The biggest change from Game 5 to the games in Oakland was Karl changing up his starting lineup, for the third time in the series. Going back to playing big punished the Warriors and gave the Nuggets, pardon the pun, a huge advantage.

"I think that's the big thing about starting JaVale," said Karl. "He [got] that excitement into the game. Kenneth had that in Game 4 too. He just wears people out with his energy and his hustle going to the boards."

It was more than the energy though. JaVale is just too quick, too long, and too athletic for Bogut. To borrow a line from Bill Simmons, it looked like Bogut took a shower in concrete before the game. Bogut wasn't able to block any of McGee's early shots and having McGee and Faried on the offensive glass just wore on the Warriors.

I also thought the change in the lineup benefited Wilson Chandler. He scored 16 first half points and seemed to really have his legs under him as he was 4-8 from three-point land in the first half (5-11 on the night). The second half he scored just 3 points (19 points total) and wasn't nearly the factor he was to start the game. In fact, the three pointer he hit in the closing minutes was the only make he had in the second half (1-5 shooting in the second half).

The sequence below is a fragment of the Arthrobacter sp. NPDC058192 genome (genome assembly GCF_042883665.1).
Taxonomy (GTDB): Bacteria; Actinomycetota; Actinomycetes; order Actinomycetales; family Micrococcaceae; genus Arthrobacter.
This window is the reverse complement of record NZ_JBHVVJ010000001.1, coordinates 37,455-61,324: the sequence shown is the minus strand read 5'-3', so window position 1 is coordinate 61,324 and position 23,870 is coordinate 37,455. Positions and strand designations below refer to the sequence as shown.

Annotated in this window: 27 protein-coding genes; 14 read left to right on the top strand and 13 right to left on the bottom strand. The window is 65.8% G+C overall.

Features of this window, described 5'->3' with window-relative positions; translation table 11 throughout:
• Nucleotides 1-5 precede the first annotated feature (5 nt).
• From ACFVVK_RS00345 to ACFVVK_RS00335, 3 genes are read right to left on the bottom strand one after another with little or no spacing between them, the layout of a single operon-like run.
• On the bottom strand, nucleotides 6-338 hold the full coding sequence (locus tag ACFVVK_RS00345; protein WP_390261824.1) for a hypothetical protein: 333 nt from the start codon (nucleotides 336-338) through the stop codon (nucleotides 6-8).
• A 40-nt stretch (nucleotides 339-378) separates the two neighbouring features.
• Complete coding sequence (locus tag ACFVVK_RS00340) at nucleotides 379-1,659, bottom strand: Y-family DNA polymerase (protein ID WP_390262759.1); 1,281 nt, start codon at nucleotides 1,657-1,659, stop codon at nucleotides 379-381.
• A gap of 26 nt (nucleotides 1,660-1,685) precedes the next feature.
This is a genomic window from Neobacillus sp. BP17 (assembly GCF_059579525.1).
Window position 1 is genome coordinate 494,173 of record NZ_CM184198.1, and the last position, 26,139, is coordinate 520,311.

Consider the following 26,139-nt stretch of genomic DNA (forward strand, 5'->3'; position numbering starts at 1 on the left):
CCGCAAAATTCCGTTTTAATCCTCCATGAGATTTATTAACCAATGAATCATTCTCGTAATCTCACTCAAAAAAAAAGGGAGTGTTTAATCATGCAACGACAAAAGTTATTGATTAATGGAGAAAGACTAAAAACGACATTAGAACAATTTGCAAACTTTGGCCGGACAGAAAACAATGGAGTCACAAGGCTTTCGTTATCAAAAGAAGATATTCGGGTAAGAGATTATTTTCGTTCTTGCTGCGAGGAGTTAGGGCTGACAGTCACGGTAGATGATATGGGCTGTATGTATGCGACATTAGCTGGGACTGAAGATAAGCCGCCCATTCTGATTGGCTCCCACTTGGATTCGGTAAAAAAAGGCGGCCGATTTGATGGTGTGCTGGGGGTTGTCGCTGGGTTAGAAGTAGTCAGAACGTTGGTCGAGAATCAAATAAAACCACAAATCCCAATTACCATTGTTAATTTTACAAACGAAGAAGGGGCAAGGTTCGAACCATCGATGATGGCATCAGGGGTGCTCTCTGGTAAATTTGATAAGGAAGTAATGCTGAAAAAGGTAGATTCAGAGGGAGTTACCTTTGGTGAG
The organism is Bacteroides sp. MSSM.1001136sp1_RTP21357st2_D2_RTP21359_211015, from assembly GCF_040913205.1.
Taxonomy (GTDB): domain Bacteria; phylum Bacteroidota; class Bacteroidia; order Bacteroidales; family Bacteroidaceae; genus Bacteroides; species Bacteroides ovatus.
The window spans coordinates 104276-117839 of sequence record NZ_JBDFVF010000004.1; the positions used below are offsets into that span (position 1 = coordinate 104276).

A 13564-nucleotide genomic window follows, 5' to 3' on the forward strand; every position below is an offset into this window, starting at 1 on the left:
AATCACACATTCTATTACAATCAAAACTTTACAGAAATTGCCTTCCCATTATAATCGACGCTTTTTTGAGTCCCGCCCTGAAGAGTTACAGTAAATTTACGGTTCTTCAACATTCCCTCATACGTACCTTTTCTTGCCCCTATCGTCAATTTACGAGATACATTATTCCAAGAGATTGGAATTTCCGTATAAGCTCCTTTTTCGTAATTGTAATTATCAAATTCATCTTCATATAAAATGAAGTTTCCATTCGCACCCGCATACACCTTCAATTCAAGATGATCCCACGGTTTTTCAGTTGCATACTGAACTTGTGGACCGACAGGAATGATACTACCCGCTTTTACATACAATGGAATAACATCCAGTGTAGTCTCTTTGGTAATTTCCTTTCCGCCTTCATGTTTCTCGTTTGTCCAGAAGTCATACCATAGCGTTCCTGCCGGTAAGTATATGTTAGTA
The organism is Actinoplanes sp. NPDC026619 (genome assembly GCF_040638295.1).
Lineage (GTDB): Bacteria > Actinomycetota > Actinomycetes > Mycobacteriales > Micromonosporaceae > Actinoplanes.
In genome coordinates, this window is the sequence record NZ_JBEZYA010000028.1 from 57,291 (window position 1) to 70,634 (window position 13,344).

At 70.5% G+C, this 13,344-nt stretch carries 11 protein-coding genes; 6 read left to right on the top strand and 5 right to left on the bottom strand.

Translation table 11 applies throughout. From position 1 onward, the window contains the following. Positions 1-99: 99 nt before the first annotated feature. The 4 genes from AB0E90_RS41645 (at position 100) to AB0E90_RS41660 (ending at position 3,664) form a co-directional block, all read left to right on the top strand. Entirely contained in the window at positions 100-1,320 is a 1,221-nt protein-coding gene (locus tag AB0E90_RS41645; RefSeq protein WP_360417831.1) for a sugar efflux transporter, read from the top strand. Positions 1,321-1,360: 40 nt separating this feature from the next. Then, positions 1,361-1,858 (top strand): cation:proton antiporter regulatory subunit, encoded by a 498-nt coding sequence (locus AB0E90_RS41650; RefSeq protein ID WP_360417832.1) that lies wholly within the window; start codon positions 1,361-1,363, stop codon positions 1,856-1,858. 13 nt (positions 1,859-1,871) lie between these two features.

What did Karl think of Chandler moving back to small forward?

"I thought it worked out," said Karl. "But they play so small that it's going to be so difficult to play him there; unless they give me a match-up I feel comfortable with. It worked out, as long as [Andrew] Bogut's on the court I'm comfortable with him playing [small forward]."

I thought it was Karl who dictated the game was going to be played in the first quarter and it resulted in a 36-22 lead. It seemed like Karl struck gold with his lineups in the first half and really took control of the game. For some reason the small-ball unit in the third and fourth quarters showed up and that's when the Warriors got back into it.

Hopefully Karl will realize that the way he was calling the game in the first half is the way to go on Thursday night.

Big game coming.

Kenneth Faried on his Citizenship award and being called dirty the day before:

"I'm a good dirty citizen," said Faried. "I think that's what the trophy is – yep – it's a little dirty so I think that's what it is."